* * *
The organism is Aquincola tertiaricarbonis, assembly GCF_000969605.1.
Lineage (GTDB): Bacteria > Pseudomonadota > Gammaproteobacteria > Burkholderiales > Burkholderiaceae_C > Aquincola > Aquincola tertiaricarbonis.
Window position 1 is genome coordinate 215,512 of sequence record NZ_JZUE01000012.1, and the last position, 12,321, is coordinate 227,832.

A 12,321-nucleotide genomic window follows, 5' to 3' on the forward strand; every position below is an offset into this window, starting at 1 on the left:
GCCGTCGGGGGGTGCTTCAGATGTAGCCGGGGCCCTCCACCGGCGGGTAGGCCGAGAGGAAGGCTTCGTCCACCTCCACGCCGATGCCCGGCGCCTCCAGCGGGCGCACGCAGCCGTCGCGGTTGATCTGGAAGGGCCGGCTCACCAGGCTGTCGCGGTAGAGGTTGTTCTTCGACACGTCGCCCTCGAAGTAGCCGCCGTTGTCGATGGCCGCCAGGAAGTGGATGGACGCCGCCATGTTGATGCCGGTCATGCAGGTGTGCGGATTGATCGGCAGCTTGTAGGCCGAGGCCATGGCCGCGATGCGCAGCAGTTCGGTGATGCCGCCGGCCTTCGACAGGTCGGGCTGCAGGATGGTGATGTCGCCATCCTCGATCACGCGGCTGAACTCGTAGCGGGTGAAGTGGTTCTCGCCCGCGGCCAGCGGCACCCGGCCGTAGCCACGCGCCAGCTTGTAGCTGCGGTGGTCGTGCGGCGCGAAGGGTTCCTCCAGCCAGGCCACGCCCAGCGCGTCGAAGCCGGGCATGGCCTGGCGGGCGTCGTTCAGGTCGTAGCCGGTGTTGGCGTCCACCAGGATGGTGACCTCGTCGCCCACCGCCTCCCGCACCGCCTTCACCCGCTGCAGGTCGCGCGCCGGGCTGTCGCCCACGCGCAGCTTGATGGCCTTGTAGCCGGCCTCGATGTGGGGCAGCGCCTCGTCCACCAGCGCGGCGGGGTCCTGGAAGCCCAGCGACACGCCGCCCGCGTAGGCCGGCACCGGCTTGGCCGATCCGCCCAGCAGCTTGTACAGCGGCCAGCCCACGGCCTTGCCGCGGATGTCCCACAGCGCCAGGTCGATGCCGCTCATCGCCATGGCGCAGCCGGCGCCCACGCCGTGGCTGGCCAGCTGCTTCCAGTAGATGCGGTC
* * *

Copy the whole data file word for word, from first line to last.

The organism is Aquincola tertiaricarbonis, assembly GCF_000969605.1.
Lineage (GTDB): Bacteria > Pseudomonadota > Gammaproteobacteria > Burkholderiales > Burkholderiaceae_C > Aquincola > Aquincola tertiaricarbonis.
Window position 1 is genome coordinate 215,512 of sequence record NZ_JZUE01000012.1, and the last position, 12,321, is coordinate 227,832.

A 12,321-nucleotide genomic window follows, 5' to 3' on the forward strand; every position below is an offset into this window, starting at 1 on the left:
GCCGTCGGGGGGTGCTTCAGATGTAGCCGGGGCCCTCCACCGGCGGGTAGGCCGAGAGGAAGGCTTCGTCCACCTCCACGCCGATGCCCGGCGCCTCCAGCGGGCGCACGCAGCCGTCGCGGTTGATCTGGAAGGGCCGGCTCACCAGGCTGTCGCGGTAGAGGTTGTTCTTCGACACGTCGCCCTCGAAGTAGCCGCCGTTGTCGATGGCCGCCAGGAAGTGGATGGACGCCGCCATGTTGATGCCGGTCATGCAGGTGTGCGGATTGATCGGCAGCTTGTAGGCCGAGGCCATGGCCGCGATGCGCAGCAGTTCGGTGATGCCGCCGGCCTTCGACAGGTCGGGCTGCAGGATGGTGATGTCGCCATCCTCGATCACGCGGCTGAACTCGTAGCGGGTGAAGTGGTTCTCGCCCGCGGCCAGCGGCACCCGGCCGTAGCCACGCGCCAGCTTGTAGCTGCGGTGGTCGTGCGGCGCGAAGGGTTCCTCCAGCCAGGCCACGCCCAGCGCGTCGAAGCCGGGCATGGCCTGGCGGGCGTCGTTCAGGTCGTAGCCGGTGTTGGCGTCCACCAGGATGGTGACCTCGTCGCCCACCGCCTCCCGCACCGCCTTCACCCGCTGCAGGTCGCGCGCCGGGCTGTCGCCCACGCGCAGCTTGATGGCCTTGTAGCCGGCCTCGATGTGGGGCAGCGCCTCGTCCACCAGCGCGGCGGGGTCCTGGAAGCCCAGCGACACGCCGCCCGCGTAGGCCGGCACCGGCTTGGCCGATCCGCCCAGCAGCTTGTACAGCGGCCAGCCCACGGCCTTGCCGCGGATGTCCCACAGCGCCAGGTCGATGCCGCTCATCGCCATGGCGCAGCCGGCGCCCACGCCGTGGCTGGCCAGCTGCTTCCAGTAGATGCGGTC